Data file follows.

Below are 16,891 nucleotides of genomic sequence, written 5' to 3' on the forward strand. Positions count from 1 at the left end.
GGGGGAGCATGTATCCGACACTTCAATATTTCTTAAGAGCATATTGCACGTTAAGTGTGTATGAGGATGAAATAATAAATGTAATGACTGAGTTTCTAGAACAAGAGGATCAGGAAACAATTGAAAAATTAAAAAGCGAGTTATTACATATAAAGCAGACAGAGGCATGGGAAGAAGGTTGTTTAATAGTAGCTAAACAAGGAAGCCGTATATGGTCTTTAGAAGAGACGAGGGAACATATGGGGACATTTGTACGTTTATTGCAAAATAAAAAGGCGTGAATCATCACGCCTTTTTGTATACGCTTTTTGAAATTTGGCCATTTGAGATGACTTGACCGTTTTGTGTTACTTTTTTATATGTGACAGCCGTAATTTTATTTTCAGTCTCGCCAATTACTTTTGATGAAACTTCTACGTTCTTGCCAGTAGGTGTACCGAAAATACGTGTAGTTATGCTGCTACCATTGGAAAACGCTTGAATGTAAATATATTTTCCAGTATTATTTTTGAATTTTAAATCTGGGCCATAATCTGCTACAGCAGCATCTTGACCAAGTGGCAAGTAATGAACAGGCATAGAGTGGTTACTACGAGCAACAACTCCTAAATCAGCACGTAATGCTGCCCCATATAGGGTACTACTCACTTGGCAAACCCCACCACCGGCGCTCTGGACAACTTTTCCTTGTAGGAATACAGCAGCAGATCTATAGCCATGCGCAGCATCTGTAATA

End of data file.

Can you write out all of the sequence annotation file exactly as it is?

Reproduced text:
Below are 16,891 nucleotides of genomic sequence, written 5' to 3' on the forward strand. Positions count from 1 at the left end.
GGGGGAGCATGTATCCGACACTTCAATATTTCTTAAGAGCATATTGCACGTTAAGTGTGTATGAGGATGAAATAATAAATGTAATGACTGAGTTTCTAGAACAAGAGGATCAGGAAACAATTGAAAAATTAAAAAGCGAGTTATTACATATAAAGCAGACAGAGGCATGGGAAGAAGGTTGTTTAATAGTAGCTAAACAAGGAAGCCGTATATGGTCTTTAGAAGAGACGAGGGAACATATGGGGACATTTGTACGTTTATTGCAAAATAAAAAGGCGTGAATCATCACGCCTTTTTGTATACGCTTTTTGAAATTTGGCCATTTGAGATGACTTGACCGTTTTGTGTTACTTTTTTATATGTGACAGCCGTAATTTTATTTTCAGTCTCGCCAATTACTTTTGATGAAACTTCTACGTTCTTGCCAGTAGGTGTACCGAAAATACGTGTAGTTATGCTGCTACCATTGGAAAACGCTTGAATGTAAATATATTTTCCAGTATTATTTTTGAATTTTAAATCTGGGCCATAATCTGCTACAGCAGCATCTTGACCAAGTGGCAAGTAATGAACAGGCATAGAGTGGTTACTACGAGCAACAACTCCTAAATCAGCACGTAATGCTGCCCCATATAGGGTACTACTCACTTGGCAAACCCCACCACCGGCGCTCTGGACAACTTTTCCTTGTAGGAATACAGCAGCAGATCTATAGCCATGCGCAGCATCTGTAATA